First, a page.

I must have been drunk, because suddenly I knew that if I had just one more drink I could do it. And so I did. I do at least know quite a few folk songs although I couldn’t remember the words to more than a couple of verses of the one I chose, but no one seemed to mind. On reflection, I suppose no one even really listened.
The rest of the words came to me as I lay in my tent that night, listening to sporadic bursts of singing and shouting – but by then, there was little difference between the two…
…but not literally, unfortunately. I did say I would re-post another travel post from some while back, so here it is.
Four years ago I wrote four short posts about Tengboche. Here I’ve combined them into a single post and added some extra pictures and text to give a little more information about this lovely place.
Tengboche is a monastery complex and a couple of trekking lodges at 3860m on the route up to Everest Base Camp from Lukla, in Nepal. It sits high above the waters of the Dudh Khosi, the rapidly flowing river than runs alongside much of the Everest Trail.
The monastery complex. On arrival in the afternoon, the clouds are low. This seems to be the pattern most days – clear mornings and then the clouds coming in early afternoon. In a general sense, weather patterns in the Himalaya – certainly in some parts, and probably at certain times of the year – can be quite predictable. When I trekked the Annapurna Circuit, for example, we were told one evening that around ten o’clock the next morning there would be strong winds blowing in the valley we were to follow, because that was what happened every day. And blow they did. At ten o’clock.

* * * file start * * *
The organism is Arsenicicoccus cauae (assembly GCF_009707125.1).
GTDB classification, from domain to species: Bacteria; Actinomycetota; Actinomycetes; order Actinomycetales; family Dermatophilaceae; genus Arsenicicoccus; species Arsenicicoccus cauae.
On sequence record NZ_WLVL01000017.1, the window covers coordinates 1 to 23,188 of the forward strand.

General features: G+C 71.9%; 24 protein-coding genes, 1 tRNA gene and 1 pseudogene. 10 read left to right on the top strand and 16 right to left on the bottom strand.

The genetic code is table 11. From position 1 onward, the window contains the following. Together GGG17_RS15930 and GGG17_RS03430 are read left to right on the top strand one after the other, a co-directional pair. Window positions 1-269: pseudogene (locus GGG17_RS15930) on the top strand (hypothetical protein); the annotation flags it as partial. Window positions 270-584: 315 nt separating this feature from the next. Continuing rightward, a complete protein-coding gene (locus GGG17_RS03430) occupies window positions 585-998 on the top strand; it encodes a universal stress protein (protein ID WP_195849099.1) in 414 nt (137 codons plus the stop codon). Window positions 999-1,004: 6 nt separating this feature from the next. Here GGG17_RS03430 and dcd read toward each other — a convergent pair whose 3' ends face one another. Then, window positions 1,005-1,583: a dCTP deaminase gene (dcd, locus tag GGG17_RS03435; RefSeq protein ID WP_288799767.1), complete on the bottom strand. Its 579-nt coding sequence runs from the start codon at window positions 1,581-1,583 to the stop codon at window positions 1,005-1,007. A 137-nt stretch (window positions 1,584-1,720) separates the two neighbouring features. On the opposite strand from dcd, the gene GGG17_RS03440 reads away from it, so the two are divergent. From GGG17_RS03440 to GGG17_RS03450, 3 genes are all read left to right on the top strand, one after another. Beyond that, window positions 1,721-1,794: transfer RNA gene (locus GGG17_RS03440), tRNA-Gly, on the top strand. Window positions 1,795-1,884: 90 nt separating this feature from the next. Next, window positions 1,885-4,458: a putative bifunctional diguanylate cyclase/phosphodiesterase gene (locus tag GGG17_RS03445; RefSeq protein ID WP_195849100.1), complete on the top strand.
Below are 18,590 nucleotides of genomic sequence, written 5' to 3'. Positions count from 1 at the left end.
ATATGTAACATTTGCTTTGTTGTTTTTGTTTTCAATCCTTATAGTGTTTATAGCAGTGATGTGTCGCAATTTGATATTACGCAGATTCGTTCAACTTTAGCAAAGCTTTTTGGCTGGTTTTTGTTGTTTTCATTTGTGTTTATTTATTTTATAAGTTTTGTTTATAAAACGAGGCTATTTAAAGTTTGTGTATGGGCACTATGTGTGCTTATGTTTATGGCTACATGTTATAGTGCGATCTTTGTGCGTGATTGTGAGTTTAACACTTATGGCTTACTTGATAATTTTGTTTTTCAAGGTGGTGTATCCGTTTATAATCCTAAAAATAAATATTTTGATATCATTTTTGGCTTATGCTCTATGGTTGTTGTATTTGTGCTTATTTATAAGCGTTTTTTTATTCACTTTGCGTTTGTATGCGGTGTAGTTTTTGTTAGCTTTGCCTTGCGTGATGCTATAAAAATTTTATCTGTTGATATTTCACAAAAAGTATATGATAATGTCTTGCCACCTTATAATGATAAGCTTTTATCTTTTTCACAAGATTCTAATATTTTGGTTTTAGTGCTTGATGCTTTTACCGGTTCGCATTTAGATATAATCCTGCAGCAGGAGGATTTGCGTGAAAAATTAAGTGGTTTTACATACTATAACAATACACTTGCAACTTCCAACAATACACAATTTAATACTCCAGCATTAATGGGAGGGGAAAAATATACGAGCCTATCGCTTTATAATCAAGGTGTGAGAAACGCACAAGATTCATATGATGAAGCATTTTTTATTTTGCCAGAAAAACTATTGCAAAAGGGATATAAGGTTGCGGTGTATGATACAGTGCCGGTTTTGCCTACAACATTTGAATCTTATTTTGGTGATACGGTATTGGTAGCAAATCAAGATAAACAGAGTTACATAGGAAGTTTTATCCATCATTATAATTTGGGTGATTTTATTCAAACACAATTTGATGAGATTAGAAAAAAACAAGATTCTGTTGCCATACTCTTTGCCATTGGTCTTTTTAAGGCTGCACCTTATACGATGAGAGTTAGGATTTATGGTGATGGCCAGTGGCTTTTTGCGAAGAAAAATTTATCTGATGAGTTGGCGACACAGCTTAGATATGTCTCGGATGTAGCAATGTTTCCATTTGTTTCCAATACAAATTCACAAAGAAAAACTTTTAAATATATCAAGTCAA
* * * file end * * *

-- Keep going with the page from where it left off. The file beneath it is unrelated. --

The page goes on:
From inside the monastery grounds. The monastery is a Tibetan Buddhist complex, liberally decorated with the pictures, statues, and symbols to be found in every such place.
Inside Tengboche monastery following a puja (ceremony).
Rightly or wrongly, I don’t like taking photographs of pujas in monasteries. It feels intrusive and bad mannered. I would feel the same in a church, mosque or temple. This has nothing to do with any beliefs of my own, but is born of simple respect.
I noted in my diary: We have just sat in on a chanting puja, but my meditation failed dismally. I was completely unable to concentrate on my breath as all that I could think of were my freezing feet!
It was blooming cold!
This view must have been photographed so many times, but how fantastic is it? Sunset on Everest (left) and Nuptse (right), photographed from Tengboche. This was taken on my third visit; the other two times the clouds failed to clear in the evening, so this was an unexpected treat.
And this is the same view in the morning – but with the addition of Ama Dablam on the right of the picture. Ama Dablam is possibly my favourite mountain; the classic ‘mountain-shaped’ mountain, similar to the Matterhorn.
Close-up of window showing the dawn chorus orchestra.
We were awoken in the mornings by the harsh notes of conch shells and the clashing of symbols. This was part of the morning puja, rather than a summons for coffee and porridge. It does make for an excellent alarm call, though.